Is the nexus program what it used to be?

Discussion in 'Android General Discussions' started by pc747, Oct 23, 2013.

  1. pc747

    pc747 Administrator
    Staff Member Rescue Squad

    Dec 23, 2009
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    Waking From the Nexus Dream [Opinion] ? Droid Life

    Read an article on Droid-life and that had me asking myself questions about the nexus program.

    Is the nexus program still about aspiring or has it become something else?

    Let's be honest, with Samsung pushing the limits on hardware, motorola trying to change how we use our phone when you look at what the nexus could have been do the n5 (based on the rumored specs and pic) live up to that. And would it just be better for google to push for more google edition devices than to continue the path they have been on the past 2 or 3 years of taking a device like the g1, g2 or s2 and redesigning it to have that clean look?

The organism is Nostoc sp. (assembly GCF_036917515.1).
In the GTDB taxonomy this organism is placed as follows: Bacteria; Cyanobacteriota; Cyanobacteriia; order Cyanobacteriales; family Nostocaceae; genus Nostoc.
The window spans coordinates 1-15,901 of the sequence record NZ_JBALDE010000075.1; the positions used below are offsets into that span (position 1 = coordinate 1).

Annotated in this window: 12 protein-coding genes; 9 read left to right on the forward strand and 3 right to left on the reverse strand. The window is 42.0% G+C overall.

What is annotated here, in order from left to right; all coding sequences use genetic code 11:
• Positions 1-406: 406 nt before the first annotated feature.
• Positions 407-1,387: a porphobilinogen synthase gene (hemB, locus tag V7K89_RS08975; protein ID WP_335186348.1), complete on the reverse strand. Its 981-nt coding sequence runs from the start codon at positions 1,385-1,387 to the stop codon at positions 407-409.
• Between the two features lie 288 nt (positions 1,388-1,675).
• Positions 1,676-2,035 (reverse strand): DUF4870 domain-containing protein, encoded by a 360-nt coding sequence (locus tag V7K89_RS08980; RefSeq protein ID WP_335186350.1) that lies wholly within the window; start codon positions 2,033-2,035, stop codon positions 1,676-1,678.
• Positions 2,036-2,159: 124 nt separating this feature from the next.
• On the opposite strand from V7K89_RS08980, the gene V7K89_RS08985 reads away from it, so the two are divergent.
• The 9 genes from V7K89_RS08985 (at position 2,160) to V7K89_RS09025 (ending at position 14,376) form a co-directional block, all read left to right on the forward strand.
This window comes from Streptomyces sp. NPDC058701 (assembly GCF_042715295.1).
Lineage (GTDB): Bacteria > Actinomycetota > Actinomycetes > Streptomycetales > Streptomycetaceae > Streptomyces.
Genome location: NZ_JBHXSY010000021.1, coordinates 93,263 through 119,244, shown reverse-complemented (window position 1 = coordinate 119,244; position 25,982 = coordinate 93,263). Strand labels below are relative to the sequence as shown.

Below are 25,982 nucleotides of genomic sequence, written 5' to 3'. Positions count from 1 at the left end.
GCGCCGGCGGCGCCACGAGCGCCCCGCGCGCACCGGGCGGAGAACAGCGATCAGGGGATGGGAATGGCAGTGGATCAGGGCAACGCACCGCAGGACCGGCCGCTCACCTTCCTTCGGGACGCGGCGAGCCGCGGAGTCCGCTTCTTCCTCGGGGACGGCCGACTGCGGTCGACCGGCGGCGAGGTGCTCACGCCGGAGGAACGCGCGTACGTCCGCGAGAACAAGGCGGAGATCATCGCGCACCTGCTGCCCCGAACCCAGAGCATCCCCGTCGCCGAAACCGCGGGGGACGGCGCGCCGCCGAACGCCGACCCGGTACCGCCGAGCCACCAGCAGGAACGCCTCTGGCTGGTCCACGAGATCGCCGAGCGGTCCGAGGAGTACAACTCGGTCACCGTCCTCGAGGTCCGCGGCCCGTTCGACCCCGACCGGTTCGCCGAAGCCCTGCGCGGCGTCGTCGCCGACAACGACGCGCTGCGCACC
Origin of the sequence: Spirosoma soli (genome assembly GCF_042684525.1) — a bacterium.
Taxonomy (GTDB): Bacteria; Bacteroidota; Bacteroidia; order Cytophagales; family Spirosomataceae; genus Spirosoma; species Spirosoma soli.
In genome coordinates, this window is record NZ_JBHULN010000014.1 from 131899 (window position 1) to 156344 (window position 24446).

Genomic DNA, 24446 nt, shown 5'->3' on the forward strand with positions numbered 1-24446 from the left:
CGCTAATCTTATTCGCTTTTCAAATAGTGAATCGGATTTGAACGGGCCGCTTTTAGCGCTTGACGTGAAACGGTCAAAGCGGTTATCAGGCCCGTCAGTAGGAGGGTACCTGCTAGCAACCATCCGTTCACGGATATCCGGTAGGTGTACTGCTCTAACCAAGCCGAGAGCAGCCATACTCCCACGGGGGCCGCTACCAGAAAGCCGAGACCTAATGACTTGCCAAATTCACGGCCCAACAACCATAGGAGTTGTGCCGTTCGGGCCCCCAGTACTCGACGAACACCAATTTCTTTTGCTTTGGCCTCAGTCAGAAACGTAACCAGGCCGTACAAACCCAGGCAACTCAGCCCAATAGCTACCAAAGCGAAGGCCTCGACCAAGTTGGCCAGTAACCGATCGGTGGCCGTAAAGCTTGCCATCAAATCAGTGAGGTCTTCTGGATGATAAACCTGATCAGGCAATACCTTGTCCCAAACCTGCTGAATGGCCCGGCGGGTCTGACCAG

Want to hear your thoughts.
  2. dezymond

    dezymond Tech Support Mod
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    Nov 11, 2009
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    Bay Area, California
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    Google Pixel
    I still think the Nexus stands for what Google envisions for the future. By that I mean software wise, because the Nexus line always gets the latest updates first. Eventually other devices receive the update along with manufacturer variations, but the Nexus programs means you are the first to try, even before the Google Edition phones. Nexus owners are given first peek into what direction Google is taking Android in.

    Not only does it provide this, but as the article states, it's a developers' dream phone, plain and simple. You're given a clean slate with very good hardware, almost like handing an artist a blank canvas. And it's to please the small percentage that are the Android enthusiasts.

    So a Nexus device doesn't give us the top of the line specs or the easiest of user experience. It does both these fairly well, but the main point is that a Nexus device gives you a glimpse into the next generation of software and devices. It's proof that it's not all about hardware and that optimization of software can lead to a "better" phone. I think Moto learned from the Nexus line and are taking the same path with their devices, but focusing more on the user experience.